Ridley Scott’s Exodus: Gods and Kings is not exactly a documentary, so a comparison of the film’s adaptation to Scripture is not the point of the movie. But it can be helpful to understand the underlying poetic truth.
Here are four ways the two Exodus stories diverge.
1. The Bible: Exodus is a story of ethical and political redemption.
The Film: Hebrew slaves are freed, but racial controversy surrounding the film clouded the story’s overall message of liberation. Scott selected white characters as Egyptians and Hebrews in the film. The only visible black characters are other slaves in Pharaoh’s palace who do not appear to be liberated with the Hebrew people.
2. The Bible: God is depicted as a king and man of war, who takes on Pharaoh, the God and King of the Egyptians.
The Film: The God-character is depicted as a child, played by eleven-year-old Isaac Andrews. It is unclear whether he represents God or a figment of Moses’ imagination or an angel or something else. Moses is not sent to Pharaoh by God, but goes on his own. The drama in the film is inter-human, between Moses and Pharaoh than between God and Pharaoh.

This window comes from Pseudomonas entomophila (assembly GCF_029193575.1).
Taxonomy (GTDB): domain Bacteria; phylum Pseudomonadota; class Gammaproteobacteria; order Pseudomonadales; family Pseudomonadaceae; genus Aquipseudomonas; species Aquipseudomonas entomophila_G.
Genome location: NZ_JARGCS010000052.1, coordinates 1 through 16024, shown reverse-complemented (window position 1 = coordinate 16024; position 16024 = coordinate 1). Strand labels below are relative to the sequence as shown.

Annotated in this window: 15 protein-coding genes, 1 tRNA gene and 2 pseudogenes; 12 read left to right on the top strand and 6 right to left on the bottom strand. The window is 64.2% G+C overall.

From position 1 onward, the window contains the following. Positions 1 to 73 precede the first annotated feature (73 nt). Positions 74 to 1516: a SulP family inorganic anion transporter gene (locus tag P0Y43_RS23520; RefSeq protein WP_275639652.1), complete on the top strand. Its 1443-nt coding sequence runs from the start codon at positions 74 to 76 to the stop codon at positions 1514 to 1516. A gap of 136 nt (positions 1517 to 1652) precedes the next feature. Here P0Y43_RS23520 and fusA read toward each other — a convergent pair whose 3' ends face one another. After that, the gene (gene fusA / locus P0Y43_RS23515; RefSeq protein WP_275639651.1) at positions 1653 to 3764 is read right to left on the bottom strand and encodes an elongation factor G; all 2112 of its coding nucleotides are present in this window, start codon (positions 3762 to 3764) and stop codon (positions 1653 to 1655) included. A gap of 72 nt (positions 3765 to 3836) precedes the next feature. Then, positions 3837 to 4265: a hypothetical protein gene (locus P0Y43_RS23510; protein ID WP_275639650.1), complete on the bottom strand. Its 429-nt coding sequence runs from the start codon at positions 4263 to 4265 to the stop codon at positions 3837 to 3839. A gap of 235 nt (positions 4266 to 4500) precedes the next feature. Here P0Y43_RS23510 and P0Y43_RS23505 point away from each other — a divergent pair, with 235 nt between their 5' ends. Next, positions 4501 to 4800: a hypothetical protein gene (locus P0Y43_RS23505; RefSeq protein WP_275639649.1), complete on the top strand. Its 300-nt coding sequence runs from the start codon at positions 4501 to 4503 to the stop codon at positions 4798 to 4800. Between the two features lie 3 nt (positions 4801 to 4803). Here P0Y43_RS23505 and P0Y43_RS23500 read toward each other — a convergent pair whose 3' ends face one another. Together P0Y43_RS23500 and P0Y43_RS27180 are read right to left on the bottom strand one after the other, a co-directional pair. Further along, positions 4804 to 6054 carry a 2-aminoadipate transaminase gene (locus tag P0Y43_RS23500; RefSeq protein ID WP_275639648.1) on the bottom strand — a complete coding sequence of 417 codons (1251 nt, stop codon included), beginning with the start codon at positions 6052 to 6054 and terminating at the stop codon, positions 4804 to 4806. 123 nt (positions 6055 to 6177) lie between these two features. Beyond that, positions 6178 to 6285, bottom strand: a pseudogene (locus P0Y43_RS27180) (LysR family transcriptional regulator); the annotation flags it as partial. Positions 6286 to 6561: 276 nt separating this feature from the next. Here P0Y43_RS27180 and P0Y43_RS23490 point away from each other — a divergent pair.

3. The Bible: Moses flees Egypt after killing an Egyptian who was beating a Hebrew slave.
The Film: Moses is kicked out of Egypt when Pharaoh realizes Moses is a Hebrew. Moses does appear to kill an Egyptian soldier, but that was in retaliation for the soldier calling Moses a slave. It was not Moses defending an oppressed brother or sister.
4. The Bible: The Pharaoh is unnamed.
The Film: The setting is the reign of Ramses. Hundreds of thousands of Hebrew slaves are portrayed in the movie, but the actual population of all slaves and of Hebrew slaves is unknown. Scott appears to try to bring the historical setting of the time to life, but the reality is that the “historical” Exodus story is hard to pin down. “There is a deliberate lack of specification [in the Bible],” explains Ellen Davis, professor of Bible and practical theology at Duke Divinity School. “Pharaoh is the sort of quintessential oppressive ruler in the Bible, and that is how he is remembered in later literature, so he stands for the oppressor of the moment in a sense.”
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